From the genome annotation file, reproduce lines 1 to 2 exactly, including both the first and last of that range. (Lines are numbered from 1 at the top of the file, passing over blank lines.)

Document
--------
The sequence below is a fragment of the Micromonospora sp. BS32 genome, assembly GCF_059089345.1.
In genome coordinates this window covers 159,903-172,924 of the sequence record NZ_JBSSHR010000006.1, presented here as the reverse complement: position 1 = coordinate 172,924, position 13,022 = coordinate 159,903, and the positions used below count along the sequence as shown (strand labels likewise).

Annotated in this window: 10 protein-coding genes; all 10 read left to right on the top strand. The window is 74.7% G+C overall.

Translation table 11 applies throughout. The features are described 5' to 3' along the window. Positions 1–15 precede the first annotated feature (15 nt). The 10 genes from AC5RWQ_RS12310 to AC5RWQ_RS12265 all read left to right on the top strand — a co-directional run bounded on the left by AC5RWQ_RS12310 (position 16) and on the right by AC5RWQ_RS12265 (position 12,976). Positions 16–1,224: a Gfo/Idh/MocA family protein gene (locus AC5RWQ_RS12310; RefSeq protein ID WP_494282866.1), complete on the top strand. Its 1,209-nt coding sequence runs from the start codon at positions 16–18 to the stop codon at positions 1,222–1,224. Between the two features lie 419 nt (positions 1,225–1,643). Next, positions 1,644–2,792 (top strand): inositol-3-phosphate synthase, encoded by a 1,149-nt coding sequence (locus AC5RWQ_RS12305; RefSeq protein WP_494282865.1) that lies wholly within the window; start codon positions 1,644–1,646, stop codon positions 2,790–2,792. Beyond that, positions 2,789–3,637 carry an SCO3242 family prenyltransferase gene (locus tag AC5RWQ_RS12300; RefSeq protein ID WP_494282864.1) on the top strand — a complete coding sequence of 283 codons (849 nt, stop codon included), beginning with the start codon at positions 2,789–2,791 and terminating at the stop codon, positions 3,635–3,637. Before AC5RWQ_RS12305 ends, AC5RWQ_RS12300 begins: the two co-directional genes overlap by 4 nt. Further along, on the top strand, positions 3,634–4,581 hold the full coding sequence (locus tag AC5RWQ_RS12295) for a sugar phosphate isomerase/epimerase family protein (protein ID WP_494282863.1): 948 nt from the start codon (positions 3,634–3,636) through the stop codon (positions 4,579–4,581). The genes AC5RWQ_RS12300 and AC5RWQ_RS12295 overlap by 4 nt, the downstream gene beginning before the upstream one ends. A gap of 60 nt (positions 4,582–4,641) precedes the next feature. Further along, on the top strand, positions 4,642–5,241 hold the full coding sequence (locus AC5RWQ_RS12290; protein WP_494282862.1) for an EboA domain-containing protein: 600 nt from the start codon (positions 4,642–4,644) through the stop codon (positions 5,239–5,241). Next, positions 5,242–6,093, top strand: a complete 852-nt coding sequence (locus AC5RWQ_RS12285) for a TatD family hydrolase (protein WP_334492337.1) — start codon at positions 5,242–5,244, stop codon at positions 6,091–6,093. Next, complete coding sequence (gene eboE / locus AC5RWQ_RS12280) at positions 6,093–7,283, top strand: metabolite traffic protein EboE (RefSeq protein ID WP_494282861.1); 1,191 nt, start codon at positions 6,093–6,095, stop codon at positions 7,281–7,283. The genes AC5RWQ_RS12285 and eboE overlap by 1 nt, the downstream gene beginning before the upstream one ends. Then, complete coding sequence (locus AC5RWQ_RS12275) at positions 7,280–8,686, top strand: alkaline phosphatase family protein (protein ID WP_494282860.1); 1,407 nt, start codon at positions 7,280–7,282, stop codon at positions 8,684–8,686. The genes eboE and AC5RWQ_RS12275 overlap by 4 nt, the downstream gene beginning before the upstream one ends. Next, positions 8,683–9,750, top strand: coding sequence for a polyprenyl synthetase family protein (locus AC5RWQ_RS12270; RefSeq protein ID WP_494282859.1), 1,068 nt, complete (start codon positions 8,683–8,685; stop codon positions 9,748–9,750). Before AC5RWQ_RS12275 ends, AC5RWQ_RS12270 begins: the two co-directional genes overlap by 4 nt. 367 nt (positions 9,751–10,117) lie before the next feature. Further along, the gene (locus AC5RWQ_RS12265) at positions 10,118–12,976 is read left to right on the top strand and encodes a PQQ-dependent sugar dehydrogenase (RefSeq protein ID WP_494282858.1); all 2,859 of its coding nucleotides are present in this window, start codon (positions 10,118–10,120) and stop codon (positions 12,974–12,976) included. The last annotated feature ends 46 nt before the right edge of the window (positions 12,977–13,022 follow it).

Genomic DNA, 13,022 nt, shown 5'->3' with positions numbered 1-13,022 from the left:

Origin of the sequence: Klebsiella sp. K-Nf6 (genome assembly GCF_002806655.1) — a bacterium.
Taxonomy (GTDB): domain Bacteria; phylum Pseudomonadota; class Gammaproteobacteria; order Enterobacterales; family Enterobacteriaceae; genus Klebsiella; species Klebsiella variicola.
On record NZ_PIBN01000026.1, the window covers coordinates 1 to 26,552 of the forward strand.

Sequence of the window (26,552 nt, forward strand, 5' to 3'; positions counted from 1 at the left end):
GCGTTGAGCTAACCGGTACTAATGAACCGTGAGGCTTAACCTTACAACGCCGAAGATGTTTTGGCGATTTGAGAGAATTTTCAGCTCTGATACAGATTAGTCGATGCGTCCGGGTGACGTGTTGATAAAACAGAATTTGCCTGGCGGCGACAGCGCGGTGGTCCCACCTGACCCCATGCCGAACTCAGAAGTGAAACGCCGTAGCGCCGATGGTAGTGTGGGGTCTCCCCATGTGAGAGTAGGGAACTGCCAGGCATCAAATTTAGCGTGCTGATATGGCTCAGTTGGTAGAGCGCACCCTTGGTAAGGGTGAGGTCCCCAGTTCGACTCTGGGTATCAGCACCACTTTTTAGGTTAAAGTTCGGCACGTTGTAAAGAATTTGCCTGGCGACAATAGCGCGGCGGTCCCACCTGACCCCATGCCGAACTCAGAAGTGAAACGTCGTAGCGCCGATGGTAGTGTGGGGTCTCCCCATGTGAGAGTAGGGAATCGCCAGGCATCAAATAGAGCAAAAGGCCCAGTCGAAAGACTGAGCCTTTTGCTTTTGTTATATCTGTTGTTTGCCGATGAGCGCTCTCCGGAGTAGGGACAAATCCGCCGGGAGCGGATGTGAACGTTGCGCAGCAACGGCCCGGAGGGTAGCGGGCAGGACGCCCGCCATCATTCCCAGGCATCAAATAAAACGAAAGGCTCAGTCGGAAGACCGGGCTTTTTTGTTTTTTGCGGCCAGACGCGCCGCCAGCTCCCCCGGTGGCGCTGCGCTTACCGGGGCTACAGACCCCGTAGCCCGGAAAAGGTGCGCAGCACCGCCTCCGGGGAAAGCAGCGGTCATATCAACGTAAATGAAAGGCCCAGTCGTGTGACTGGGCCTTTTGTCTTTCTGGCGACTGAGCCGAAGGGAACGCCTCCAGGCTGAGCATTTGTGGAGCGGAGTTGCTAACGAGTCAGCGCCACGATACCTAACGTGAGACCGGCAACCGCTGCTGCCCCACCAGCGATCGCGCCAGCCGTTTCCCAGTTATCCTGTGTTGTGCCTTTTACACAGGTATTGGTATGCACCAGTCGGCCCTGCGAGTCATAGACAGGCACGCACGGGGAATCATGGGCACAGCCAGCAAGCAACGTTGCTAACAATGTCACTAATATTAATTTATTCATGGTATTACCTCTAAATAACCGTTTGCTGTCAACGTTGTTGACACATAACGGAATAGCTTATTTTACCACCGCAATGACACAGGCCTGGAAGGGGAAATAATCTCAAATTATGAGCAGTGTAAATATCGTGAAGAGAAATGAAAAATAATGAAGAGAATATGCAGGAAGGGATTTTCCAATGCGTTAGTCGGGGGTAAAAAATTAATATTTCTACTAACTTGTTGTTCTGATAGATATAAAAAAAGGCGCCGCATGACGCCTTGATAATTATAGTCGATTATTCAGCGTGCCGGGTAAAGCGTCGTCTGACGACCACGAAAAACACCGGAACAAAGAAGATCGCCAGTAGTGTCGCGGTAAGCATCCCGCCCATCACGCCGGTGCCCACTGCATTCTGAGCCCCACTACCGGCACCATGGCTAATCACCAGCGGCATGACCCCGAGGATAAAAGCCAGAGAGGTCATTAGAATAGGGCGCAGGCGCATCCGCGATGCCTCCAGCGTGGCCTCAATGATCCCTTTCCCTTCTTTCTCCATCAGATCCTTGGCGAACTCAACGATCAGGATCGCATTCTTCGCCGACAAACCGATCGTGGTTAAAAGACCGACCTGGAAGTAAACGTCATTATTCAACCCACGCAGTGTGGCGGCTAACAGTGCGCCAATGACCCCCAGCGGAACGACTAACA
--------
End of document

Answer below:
The sequence below is a fragment of the Micromonospora sp. BS32 genome, assembly GCF_059089345.1.
In genome coordinates this window covers 159,903-172,924 of the sequence record NZ_JBSSHR010000006.1, presented here as the reverse complement: position 1 = coordinate 172,924, position 13,022 = coordinate 159,903, and the positions used below count along the sequence as shown (strand labels likewise).